17 thoughts on “Abortion and Human Continuity

  1. This is at best an oversimplification as is proven by the fact of identical twins and human chimera. One of the identical twins certainly did not begin at conception, but when that first cell divided in two.

    Science and medicine can tell us what is human, but not what deserves rights. That is why we need to address this difficult, complex issue of personhood.

    1. Your second point is an important one–medicine and science do NOT tell us what deserves to be treated as having rights. But there’s a rather simple, direct, route there–“human rights” predicates rights of humans. Personhood might matter in some sense, perhaps with more complicated, maturity contingent rights or privileges like voting or home ownership, but “human” rights are known to apply to humans with the burden of proof being on the skeptic who wants to deny some class of humans access to ANY supposed rights. We as a nation have done this in the past, denying women and slaves access to human rights interpreting “person” and “equal” in qualified (and suspect) senses.

      As for your first point you still have not rebutted the thrust of my argument. A totipotent embryonic stem cell can achieve any number of whole human beings through natural or technological means, but whether that number is 1 or 1,000, there is no debate as to what kind of organism that individual thing is–it is a human being. That human being can “bud” and reproduce asexually thereafter within the womb using the same genetic material (not counting a few mutations here or there). If it does “bud”/split into twins, and the mother kills both of them for the sake of convenience (as opposed to medical threat to her life) then at that point she’d be ethically responsible for two deaths. Before that point its one human being, after twinning it’s two. To achieve your point you need to show that the organism or organisms in question are not biologically human, and you have not done that.

      1. I do not refute that it is human. My hair is human, I do not commit murder when I cut it. I was making a simple point. You cannot simply say all human persons start at conception and from that moment on deserve the same rights as the born. Both twins cannot both start at conception, one starts at mitosis. The line isn’t as clear as you think.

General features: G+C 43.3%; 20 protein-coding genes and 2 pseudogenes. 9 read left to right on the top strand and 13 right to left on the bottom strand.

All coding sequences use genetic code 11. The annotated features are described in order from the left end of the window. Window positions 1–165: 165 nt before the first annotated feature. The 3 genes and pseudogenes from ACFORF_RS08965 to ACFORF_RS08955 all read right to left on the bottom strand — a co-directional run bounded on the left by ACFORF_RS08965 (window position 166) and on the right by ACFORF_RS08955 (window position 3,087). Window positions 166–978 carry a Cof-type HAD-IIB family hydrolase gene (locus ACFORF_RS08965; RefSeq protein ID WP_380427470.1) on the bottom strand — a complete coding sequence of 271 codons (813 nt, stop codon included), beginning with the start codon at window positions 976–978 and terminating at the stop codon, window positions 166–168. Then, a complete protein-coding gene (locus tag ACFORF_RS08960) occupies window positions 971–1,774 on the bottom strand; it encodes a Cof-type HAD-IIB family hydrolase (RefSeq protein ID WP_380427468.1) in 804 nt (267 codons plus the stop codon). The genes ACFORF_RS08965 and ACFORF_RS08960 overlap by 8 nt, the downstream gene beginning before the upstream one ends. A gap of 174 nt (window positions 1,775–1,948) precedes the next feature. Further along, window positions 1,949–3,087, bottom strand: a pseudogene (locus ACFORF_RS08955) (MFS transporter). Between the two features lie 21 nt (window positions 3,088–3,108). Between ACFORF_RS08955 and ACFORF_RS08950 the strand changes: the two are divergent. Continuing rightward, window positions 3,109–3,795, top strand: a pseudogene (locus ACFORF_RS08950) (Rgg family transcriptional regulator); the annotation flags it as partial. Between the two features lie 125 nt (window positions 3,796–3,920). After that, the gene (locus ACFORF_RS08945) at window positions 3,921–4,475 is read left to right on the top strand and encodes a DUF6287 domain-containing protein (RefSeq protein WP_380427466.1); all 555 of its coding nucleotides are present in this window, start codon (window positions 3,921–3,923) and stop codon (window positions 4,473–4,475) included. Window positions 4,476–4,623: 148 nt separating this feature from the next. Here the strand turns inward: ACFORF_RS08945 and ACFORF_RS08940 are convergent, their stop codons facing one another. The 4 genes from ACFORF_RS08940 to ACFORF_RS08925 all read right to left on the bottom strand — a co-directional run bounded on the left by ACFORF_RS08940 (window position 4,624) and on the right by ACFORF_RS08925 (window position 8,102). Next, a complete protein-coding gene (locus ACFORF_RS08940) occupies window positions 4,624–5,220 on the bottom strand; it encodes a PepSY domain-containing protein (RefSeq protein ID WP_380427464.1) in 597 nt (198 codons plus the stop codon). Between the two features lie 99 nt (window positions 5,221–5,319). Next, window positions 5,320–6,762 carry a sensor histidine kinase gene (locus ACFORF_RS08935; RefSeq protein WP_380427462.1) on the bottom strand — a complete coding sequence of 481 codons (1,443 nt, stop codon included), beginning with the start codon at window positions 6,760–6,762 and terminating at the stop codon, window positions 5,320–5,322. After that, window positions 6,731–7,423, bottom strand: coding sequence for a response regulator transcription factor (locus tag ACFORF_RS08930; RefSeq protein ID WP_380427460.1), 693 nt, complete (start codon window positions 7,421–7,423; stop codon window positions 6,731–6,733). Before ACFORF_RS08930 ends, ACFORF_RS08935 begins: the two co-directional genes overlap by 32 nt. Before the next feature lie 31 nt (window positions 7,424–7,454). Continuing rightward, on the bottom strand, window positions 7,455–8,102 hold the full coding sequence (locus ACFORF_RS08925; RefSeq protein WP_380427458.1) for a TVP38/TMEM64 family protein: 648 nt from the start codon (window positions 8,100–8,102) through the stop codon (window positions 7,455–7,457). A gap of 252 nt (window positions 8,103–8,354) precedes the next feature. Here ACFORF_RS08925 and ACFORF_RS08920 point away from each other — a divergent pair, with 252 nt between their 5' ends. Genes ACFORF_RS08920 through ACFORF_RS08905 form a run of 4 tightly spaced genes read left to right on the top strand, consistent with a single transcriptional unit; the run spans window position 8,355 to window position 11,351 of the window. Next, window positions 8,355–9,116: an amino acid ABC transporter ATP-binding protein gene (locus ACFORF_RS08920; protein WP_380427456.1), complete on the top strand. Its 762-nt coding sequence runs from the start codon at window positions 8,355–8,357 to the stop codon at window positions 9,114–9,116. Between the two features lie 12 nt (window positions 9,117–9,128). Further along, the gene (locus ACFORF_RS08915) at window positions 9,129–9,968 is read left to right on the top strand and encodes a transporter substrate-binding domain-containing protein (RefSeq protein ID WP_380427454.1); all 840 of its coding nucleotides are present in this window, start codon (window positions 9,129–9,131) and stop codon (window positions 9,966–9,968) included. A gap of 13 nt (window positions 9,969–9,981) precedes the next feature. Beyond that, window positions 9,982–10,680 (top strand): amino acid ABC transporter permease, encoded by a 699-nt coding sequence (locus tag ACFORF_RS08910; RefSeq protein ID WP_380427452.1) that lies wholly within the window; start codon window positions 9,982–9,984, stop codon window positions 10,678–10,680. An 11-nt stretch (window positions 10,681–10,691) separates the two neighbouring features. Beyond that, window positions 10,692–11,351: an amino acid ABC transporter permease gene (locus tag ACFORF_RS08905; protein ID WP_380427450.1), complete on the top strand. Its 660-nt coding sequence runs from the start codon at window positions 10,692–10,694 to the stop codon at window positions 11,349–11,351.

2. Your hair is not genetically distinct, nor is it an organism, nor is it alive, nor will it become a full grown human being by natural process if given enough time and nourishment. You “kill” when you destroy an organism, not when you destroy a tissue or an organ (hair would be more akin to tissue than to an organism). Pro-choicers seem quick to trivialize the fetus but have to resort to disanalogies to do it. It is a human being from conception, and it can twin into more human beings after that, but only if it were not EVEN ONE human being at conception would the destruction of an embryo fail to be “killing a human being.”

      3. I wasn’t actually suggesting my hair is a legal independent person deserving of rights. I was just demonstrating, as you have confirmed , that one needs to prove more than just biological “humaness” to get to a rights endowed being. genetic independence has nothing to do with it. See the chimera.

      4. I’m looking at the chimera and I don’t see how an individual human being with MORE than one distinct genetic code constitutes anything relevant to your case. Now if you could show that the being was not human then you’d have a clearer case. You could also try to show that it does not have a “creation” point where begins its rights-laden equality with all men (Decl. of Indep.). But then you’d have to show that it’s first developmental stage is not at conception. But you’d have a hard time showing that since conception is when the creature first becomes a distinct human being, and from there it proceeds through natural processes to develop into a genetically different human being through unusual genetic conditions. Never in the process does it cease to be a human being, yet the burden of proof is on the abortion advocate to show that human beings are somehow not “created,” not human, not a distinct human being, not alive, or that the Declaration of Independence is wrong.

      5. Fair point. But I am just pointing out that it is not so simple as at conception we have a single human being. Sometimes that human divides in two, sometimes two join into one. To me it seems like the distinct human with rights starts later than the moment of conception.